WASHINGTON (CBS SF) -- Senior California U.S. Sen. Dianne Feinstein, chairwoman of the Senate Intelligence Committee, said Thursday thatthe top secret court order for telephone records of millions of U.S. customers is a three-month renewal of an ongoing practice.
Feinstein (D-San Francisco) spoke to reporters at a Capitol Hill news conference after the Obama administration defended the National Security Agency's need to collect the records.
The practice of collecting the telephone records of millions of U.S. customers of Verizon under a top secret court order was first reported in Britain's Guardian newspaper reported Wednesday.
Verizon Communications Inc. listed 121 million customers in its first-quarter earnings report this April – 98.9 million wireless customers, 11.7 million residential phone lines and about 10 million commercial lines, according to the Associated Press.
The court order didn't specify which customers' records were being tracked.
Under the terms of the order, the phone numbers of both parties on a call are handed over, as are call time and duration, and unique identifiers. The contents of the conversation itself are not covered, The Guardian said.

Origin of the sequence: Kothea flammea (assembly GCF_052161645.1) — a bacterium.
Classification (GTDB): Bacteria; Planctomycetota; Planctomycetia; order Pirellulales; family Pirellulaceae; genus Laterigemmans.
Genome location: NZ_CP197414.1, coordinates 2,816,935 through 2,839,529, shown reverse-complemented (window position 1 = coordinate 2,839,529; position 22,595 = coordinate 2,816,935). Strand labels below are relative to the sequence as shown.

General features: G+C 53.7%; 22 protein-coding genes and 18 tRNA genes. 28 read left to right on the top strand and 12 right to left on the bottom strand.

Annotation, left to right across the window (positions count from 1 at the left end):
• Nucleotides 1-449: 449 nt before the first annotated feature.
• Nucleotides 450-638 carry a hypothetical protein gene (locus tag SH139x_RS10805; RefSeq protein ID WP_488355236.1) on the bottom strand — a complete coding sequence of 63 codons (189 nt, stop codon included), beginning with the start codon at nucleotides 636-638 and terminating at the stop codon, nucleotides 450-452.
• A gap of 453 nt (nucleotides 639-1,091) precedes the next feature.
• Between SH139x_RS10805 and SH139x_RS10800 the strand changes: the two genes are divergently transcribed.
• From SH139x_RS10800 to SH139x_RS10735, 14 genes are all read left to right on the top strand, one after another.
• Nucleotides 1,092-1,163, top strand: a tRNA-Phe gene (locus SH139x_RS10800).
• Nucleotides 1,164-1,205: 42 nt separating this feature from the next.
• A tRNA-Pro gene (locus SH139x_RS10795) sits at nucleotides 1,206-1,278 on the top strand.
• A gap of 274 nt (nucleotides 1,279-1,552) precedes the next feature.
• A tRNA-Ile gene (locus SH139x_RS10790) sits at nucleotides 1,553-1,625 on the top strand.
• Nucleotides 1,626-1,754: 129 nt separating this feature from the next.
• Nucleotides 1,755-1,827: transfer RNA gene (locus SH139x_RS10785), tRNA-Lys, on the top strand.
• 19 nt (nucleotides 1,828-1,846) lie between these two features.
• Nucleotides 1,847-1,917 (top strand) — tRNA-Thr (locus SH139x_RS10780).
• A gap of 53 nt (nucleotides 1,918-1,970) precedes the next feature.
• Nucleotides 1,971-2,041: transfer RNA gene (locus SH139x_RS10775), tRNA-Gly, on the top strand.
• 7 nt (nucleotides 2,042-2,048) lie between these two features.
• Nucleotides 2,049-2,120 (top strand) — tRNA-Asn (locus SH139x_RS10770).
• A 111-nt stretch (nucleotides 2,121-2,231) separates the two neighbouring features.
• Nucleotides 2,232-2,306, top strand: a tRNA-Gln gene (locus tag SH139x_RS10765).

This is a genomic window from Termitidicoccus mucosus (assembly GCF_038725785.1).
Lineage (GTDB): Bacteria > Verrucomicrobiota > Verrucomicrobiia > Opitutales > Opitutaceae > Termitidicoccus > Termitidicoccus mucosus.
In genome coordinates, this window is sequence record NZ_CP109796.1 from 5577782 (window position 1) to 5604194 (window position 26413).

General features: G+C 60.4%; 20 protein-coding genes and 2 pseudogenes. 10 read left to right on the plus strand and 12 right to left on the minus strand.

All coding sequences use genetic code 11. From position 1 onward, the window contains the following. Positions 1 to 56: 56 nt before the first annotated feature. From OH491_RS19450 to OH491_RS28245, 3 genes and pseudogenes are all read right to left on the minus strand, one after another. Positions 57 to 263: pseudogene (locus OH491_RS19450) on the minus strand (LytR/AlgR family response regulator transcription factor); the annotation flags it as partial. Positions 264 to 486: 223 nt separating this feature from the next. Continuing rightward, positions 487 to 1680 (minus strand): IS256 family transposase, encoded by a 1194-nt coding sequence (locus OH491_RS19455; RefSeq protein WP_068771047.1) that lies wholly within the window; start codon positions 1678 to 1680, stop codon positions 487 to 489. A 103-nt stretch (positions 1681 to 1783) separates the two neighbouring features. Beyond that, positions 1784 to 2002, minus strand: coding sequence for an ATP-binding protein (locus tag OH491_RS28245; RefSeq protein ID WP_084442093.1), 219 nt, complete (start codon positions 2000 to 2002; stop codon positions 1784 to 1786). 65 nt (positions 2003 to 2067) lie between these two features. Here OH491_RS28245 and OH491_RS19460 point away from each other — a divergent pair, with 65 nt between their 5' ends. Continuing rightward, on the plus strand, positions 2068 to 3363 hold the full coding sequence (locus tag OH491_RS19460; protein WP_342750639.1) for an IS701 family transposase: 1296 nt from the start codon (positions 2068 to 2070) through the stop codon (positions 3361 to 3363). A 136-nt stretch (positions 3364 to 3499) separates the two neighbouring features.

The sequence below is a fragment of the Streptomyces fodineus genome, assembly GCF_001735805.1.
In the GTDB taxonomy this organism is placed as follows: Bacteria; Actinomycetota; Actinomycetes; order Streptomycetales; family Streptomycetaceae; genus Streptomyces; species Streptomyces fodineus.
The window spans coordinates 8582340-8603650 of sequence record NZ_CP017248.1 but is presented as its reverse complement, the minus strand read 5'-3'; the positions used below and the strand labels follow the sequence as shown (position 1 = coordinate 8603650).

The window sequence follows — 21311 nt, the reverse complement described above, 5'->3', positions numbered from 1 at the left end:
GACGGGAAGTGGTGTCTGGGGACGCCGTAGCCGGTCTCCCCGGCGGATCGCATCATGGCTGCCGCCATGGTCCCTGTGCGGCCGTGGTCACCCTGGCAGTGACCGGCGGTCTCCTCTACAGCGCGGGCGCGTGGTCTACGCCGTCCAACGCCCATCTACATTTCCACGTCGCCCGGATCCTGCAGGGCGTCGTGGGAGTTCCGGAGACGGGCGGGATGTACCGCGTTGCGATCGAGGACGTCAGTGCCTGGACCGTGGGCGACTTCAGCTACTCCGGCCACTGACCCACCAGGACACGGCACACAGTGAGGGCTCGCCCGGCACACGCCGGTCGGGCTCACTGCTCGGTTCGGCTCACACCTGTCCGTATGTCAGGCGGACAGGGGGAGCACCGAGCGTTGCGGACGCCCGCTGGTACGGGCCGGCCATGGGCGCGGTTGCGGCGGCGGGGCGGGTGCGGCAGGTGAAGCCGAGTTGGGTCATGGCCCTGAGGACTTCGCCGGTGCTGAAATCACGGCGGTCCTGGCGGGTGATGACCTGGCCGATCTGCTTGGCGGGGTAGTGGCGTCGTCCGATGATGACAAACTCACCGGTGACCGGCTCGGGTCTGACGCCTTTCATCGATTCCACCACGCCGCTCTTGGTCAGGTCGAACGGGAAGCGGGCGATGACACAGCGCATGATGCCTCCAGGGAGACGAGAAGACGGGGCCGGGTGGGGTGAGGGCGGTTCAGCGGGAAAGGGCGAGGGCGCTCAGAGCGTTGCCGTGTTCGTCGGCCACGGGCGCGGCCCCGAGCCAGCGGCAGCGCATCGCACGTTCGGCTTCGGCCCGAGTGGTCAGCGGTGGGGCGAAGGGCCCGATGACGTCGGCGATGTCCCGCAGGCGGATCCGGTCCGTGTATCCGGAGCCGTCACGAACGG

"As far as I know, this is the exact 3-month renewal of what has been the case for the past 7 years," Feinstein said.
Under the business records section of the Patriot Act, the renewal must be carried out by the Foreign Intelligence Surveillance Act (FISA) court and is "lawful", according to Feinstein.
The program – which had been reported on as early as 2006 during the Bush Administration – has been briefed to Congress and records do not contain the content of phone calls and other communications, Feinstein added.
"[The metadata in] these records can only be accessed under heightened standards," said Feinstein. "The information goes into a database, but cannot be accessed without what's called – and I quote – 'reasonable, articuable suspicion that the records are relevant and related to terrorist activity'."
Other lawmakers have said previously that the practice is legal under the Patriot Act, although civil libertarians have complained about U.S. snooping on American citizens.
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